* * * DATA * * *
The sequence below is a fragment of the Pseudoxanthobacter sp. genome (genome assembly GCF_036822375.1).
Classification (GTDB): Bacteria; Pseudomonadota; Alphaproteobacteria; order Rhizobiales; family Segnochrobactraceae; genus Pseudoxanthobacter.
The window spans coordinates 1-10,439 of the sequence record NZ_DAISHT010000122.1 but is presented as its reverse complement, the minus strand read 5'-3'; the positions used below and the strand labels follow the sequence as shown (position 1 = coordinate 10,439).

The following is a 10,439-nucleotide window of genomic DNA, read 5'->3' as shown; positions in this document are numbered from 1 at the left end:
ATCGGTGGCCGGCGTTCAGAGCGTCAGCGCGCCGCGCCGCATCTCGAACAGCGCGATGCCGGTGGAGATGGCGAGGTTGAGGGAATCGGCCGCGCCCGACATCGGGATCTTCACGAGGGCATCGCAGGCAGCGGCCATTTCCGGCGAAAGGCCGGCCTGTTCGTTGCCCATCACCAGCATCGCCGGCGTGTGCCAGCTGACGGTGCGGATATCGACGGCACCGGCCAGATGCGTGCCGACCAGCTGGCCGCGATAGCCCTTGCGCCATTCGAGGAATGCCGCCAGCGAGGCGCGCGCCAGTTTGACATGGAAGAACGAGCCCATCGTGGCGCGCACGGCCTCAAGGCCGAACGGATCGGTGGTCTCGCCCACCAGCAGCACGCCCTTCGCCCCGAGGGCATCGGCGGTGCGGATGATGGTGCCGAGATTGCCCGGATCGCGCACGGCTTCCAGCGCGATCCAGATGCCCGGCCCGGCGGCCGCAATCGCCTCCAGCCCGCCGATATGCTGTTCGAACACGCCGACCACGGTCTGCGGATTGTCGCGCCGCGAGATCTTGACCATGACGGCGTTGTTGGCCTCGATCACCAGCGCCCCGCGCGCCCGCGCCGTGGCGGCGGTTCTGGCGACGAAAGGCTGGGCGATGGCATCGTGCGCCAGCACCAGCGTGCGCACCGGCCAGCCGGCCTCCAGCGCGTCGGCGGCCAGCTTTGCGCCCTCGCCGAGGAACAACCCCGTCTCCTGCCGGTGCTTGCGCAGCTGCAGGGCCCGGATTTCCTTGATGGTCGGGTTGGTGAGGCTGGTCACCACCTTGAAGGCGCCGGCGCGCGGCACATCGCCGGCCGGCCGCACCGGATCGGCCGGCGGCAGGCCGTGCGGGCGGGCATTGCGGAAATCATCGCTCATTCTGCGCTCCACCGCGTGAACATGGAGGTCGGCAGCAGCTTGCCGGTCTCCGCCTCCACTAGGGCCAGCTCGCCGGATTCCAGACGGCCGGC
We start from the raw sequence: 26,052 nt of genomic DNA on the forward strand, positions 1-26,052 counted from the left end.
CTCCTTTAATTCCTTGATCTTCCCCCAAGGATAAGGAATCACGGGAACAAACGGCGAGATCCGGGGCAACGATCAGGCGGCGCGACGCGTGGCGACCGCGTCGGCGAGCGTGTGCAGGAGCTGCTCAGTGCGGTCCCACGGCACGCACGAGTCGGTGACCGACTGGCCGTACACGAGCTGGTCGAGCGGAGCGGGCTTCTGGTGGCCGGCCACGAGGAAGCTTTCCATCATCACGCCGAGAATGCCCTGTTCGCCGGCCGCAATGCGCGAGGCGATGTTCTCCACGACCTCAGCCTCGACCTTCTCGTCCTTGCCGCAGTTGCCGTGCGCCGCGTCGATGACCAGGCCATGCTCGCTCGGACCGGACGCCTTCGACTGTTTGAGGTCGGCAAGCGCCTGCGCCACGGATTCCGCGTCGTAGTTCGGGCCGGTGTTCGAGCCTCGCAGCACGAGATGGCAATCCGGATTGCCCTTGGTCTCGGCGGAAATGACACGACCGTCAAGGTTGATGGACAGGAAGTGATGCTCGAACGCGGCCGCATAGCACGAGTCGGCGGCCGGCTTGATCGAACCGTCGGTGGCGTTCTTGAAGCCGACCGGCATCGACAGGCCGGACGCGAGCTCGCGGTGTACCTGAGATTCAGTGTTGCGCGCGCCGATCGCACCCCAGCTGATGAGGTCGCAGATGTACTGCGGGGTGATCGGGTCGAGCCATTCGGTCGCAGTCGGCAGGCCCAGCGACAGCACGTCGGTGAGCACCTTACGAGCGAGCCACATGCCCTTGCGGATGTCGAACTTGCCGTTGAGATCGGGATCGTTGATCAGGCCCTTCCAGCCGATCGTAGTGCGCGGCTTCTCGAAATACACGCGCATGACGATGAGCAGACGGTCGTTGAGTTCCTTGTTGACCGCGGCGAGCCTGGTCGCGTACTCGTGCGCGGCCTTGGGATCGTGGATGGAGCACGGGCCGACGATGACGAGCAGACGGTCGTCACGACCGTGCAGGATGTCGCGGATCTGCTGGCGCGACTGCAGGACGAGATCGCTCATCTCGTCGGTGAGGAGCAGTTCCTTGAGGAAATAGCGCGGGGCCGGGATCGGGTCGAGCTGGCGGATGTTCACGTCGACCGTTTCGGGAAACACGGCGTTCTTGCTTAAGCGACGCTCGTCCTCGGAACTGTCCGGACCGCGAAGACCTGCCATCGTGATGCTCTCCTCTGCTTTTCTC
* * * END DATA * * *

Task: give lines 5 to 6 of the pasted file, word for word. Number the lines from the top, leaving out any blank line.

ATCGGTGGCCGGCGTTCAGAGCGTCAGCGCGCCGCGCCGCATCTCGAACAGCGCGATGCCGGTGGAGATGGCGAGGTTGAGGGAATCGGCCGCGCCCGACATCGGGATCTTCACGAGGGCATCGCAGGCAGCGGCCATTTCCGGCGAAAGGCCGGCCTGTTCGTTGCCCATCACCAGCATCGCCGGCGTGTGCCAGCTGACGGTGCGGATATCGACGGCACCGGCCAGATGCGTGCCGACCAGCTGGCCGCGATAGCCCTTGCGCCATTCGAGGAATGCCGCCAGCGAGGCGCGCGCCAGTTTGACATGGAAGAACGAGCCCATCGTGGCGCGCACGGCCTCAAGGCCGAACGGATCGGTGGTCTCGCCCACCAGCAGCACGCCCTTCGCCCCGAGGGCATCGGCGGTGCGGATGATGGTGCCGAGATTGCCCGGATCGCGCACGGCTTCCAGCGCGATCCAGATGCCCGGCCCGGCGGCCGCAATCGCCTCCAGCCCGCCGATATGCTGTTCGAACACGCCGACCACGGTCTGCGGATTGTCGCGCCGCGAGATCTTGACCATGACGGCGTTGTTGGCCTCGATCACCAGCGCCCCGCGCGCCCGCGCCGTGGCGGCGGTTCTGGCGACGAAAGGCTGGGCGATGGCATCGTGCGCCAGCACCAGCGTGCGCACCGGCCAGCCGGCCTCCAGCGCGTCGGCGGCCAGCTTTGCGCCCTCGCCGAGGAACAACCCCGTCTCCTGCCGGTGCTTGCGCAGCTGCAGGGCCCGGATTTCCTTGATGGTCGGGTTGGTGAGGCTGGTCACCACCTTGAAGGCGCCGGCGCGCGGCACATCGCCGGCCGGCCGCACCGGATCGGCCGGCGGCAGGCCGTGCGGGCGGGCATTGCGGAAATCATCGCTCATTCTGCGCTCCACCGCGTGAACATGGAGGTCGGCAGCAGCTTGCCGGTCTCCGCCTCCACTAGGGCCAGCTCGCCGGATTCCAGACGGCCGGC
We start from the raw sequence: 26,052 nt of genomic DNA on the forward strand, positions 1-26,052 counted from the left end.